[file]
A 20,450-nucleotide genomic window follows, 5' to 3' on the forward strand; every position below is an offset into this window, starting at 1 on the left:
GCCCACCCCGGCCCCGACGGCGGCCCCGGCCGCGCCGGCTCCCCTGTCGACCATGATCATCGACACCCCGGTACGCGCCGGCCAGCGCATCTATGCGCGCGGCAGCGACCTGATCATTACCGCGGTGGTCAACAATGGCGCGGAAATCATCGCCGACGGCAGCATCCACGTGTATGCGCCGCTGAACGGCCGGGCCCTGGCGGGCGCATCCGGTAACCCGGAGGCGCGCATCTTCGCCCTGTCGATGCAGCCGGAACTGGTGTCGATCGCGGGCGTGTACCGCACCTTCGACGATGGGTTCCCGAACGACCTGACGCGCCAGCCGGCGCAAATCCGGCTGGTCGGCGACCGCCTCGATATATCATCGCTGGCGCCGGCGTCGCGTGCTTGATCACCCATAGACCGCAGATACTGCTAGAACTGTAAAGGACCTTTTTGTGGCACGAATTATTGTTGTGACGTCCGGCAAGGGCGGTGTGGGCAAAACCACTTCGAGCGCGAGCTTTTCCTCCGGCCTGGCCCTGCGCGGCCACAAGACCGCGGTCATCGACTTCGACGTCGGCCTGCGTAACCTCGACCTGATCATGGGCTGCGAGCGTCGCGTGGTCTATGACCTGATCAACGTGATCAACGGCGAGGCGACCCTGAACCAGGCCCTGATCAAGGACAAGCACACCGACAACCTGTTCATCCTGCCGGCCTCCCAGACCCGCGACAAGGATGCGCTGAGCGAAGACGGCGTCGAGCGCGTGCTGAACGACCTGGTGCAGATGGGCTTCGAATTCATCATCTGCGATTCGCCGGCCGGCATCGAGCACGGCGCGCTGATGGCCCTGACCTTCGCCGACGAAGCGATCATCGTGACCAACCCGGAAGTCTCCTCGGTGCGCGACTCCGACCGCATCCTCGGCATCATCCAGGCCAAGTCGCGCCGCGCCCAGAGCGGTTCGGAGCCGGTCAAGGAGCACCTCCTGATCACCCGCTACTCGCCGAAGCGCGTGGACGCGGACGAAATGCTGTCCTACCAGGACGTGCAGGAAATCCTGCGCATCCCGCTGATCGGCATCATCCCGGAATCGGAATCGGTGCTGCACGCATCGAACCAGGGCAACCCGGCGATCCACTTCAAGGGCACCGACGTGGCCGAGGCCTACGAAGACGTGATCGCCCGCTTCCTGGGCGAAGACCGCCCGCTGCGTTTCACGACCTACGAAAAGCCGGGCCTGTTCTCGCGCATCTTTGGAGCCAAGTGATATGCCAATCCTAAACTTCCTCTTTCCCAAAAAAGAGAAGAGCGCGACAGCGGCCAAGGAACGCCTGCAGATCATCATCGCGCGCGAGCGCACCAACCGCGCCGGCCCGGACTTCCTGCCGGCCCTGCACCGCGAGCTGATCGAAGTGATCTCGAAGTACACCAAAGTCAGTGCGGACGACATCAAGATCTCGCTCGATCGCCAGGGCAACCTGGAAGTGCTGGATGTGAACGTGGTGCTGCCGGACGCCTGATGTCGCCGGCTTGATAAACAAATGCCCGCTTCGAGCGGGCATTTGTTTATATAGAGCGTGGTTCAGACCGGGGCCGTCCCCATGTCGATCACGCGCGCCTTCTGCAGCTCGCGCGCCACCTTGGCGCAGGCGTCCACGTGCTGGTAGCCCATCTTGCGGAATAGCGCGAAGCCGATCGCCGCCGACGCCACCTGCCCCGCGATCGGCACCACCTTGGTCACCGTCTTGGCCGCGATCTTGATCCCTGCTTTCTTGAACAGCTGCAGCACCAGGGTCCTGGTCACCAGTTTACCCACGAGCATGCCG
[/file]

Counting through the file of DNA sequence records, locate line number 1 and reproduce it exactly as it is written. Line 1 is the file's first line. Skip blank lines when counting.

A 20,450-nucleotide genomic window follows, 5' to 3' on the forward strand; every position below is an offset into this window, starting at 1 on the left: